In the modeling lab, he/she will develop the pipeline to combine morphometric and mechanical data to perform K-means clustering, and eventually compare it to genetic data obtained in his/her experiments. If time allows, and if the data justifies it, the candidate may participate in the development of a dynamic model relating tissue patterning to its physical state.

Expected profile

The candidate should have a Master (or international equivalent) in experimental physics, biophysics or biology with computer programming skills (Python/Matlab). Although basic notions of developmental biology will be an asset, they are not essential. The candidate must be prepared to divide his time between wet and dry lab and to work with avian embryos..

2 to 5 references related to the project

  • Regulation of size and scale in vertebrate spinal cord development. Kuzmicz-Kowalska K, Kicheva A. Wiley Interdiscip Rev Dev Biol. 2021 May;10(3):e383. doi: 10.1002/wdev.383. Epub 2020 May 11. PMID: 32391980
  • Neuronal differentiation influences progenitor arrangement in the vertebrate neuroepithelium. Pilar Guerrero, Ruben Perez-Carrasco, Marcin Zagorski, David Page, Anna Kicheva, James Briscoe, Karen M Page. Development 2019 Dec 4;146(23): dev176297.
  • A computational pipeline for spatial mechano-transcriptomics. Adrien Hallou, Ruiyang He, Benjamin D. Simons, Bianca Dumitrascu. BioRxiv doi:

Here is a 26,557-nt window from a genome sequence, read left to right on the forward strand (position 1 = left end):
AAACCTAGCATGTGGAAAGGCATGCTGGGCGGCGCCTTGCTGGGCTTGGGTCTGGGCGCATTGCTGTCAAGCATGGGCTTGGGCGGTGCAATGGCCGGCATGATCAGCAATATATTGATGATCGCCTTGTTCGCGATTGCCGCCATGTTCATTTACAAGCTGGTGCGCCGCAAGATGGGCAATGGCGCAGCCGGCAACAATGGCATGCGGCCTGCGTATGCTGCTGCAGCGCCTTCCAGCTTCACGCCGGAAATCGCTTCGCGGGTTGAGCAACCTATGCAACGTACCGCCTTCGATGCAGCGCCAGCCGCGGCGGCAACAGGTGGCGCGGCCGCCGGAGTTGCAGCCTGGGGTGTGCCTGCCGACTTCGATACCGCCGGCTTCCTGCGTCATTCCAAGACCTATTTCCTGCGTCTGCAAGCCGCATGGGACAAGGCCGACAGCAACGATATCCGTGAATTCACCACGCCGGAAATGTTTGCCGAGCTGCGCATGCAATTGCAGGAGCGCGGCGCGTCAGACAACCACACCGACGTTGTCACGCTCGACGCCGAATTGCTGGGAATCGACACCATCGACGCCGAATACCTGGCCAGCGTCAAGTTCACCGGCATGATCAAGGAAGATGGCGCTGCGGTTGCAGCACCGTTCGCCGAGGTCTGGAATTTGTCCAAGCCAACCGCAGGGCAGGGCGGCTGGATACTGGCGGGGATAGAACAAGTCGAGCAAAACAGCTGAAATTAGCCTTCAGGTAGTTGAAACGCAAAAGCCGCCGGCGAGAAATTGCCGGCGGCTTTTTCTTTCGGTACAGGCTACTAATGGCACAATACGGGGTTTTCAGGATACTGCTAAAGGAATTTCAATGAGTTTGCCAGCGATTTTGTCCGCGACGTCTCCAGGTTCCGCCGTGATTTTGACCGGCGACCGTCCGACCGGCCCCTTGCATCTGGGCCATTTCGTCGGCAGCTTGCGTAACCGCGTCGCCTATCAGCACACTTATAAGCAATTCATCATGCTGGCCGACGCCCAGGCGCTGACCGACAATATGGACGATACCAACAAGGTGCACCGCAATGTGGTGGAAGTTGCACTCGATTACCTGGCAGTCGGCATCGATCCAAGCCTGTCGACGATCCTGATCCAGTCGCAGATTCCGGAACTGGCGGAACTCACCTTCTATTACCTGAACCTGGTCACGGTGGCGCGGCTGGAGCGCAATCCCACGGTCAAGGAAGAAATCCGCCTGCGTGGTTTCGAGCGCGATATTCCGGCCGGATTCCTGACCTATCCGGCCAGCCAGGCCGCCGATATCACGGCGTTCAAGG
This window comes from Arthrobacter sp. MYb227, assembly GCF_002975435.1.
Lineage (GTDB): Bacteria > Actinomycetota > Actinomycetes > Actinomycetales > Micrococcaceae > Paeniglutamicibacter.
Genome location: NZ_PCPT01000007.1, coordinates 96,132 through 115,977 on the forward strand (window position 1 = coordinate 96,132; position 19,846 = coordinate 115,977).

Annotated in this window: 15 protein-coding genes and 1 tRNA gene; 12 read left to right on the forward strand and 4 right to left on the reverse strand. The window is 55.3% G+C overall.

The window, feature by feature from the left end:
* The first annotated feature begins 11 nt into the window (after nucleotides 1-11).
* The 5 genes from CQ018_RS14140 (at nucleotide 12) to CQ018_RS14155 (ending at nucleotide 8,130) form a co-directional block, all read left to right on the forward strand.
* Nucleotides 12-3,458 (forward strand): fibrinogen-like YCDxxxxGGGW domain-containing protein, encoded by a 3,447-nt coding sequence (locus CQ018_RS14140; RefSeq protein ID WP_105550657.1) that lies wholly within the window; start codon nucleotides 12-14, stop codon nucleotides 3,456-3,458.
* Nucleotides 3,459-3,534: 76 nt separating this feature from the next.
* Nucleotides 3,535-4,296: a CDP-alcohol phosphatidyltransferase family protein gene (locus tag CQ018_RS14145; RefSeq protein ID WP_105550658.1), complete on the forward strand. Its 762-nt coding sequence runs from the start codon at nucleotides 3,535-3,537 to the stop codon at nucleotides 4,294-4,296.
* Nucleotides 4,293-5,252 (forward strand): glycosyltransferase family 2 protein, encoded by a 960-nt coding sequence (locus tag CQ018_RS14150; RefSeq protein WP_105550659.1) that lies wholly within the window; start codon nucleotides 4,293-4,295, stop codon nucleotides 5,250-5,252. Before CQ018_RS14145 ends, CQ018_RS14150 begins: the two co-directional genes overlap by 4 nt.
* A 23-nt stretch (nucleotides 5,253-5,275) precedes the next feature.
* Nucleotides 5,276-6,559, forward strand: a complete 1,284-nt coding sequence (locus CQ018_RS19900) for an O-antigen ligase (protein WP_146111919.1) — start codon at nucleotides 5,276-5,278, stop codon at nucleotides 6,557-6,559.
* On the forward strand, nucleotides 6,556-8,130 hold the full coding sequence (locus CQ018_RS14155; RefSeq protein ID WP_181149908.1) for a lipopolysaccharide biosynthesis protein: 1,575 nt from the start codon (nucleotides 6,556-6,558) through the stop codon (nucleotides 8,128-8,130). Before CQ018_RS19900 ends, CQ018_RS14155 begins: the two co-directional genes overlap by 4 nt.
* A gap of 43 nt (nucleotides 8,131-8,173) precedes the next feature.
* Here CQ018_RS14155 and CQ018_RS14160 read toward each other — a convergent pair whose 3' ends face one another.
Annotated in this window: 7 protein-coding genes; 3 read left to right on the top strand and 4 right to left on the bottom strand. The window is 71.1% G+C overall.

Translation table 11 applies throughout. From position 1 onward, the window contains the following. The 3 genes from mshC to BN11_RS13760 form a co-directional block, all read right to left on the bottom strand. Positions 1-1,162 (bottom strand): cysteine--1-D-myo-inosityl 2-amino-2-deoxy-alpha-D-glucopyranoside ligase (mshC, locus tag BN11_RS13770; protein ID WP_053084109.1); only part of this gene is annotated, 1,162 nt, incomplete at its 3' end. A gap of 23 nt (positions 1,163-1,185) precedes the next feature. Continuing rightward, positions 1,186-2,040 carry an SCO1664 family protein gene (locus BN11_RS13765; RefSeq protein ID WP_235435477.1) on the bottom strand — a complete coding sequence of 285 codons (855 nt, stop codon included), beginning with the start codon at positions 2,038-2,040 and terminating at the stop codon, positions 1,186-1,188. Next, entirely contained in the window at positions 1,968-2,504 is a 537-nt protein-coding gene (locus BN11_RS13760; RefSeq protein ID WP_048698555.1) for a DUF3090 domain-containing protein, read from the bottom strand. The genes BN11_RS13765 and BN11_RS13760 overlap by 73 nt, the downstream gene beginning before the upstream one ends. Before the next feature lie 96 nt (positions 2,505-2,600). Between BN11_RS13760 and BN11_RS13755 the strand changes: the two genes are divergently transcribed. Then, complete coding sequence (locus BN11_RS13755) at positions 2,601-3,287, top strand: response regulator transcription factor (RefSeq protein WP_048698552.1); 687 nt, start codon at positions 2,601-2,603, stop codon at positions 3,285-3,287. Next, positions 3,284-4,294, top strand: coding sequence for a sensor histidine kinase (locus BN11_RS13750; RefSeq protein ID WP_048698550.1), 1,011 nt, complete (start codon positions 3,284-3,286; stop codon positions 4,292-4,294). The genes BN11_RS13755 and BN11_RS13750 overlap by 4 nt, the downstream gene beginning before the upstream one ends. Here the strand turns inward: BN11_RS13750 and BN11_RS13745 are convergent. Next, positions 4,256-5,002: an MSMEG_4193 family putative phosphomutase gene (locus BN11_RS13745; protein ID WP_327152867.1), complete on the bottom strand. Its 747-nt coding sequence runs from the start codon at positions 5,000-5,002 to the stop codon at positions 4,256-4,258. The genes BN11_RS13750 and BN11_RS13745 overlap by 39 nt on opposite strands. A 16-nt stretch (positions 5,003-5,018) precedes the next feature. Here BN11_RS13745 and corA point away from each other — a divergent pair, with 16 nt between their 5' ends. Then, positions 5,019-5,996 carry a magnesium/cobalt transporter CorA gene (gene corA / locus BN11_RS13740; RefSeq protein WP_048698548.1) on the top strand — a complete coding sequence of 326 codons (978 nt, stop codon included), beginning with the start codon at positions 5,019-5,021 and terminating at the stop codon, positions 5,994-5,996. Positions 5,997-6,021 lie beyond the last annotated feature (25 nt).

Two main publications from each PI over the last 5 years

  • Serotonin signaling regulates actomyosin contractility during morphogenesis in evolutionarily divergent lineages. Karki S, Saadaoui M, Dunsing V, Kerridge S, Da Silva E, Philippe JM, Maurange C, Lecuit T. Nat Commun. 2023 Sep 8;14(1):5547. doi: 10.1038/s41467-023-41178-w.
  • A tensile ring drives tissue flows to shape the gastrulating amniote embryo. Saadaoui M, Rocancourt D, Roussel J, Corson F, Gros J. Science. 2020 Jan 24;367(6476):453-458. doi: 10.1126/science.aaw1965.
  • RhoA- and Cdc42-induced antagonistic forces underlie symmetry breaking and spindle rotation in mouse oocytes. Dehapiot B, Clément R, Bourdais A, Carrière V, Huet S, Halet G. PLoS Biol. 2021 Sep 7;19(9):e3001376. doi:10.1371/journal.pbio.3001376. eCollection 2021 Sep.
  • Experimental validation of force inference in epithelia from cell to tissue scale. Kong W, Loison O, Chavadimane Shivakumar P, Chan EH, Saadaoui M, Collinet C, Lenne PF, Clément R. Sci Rep. 2019 Oct 10;9(1):14647. doi: 10.1038/s41598-019-50690-3.

Project's illustrating image

PHD 24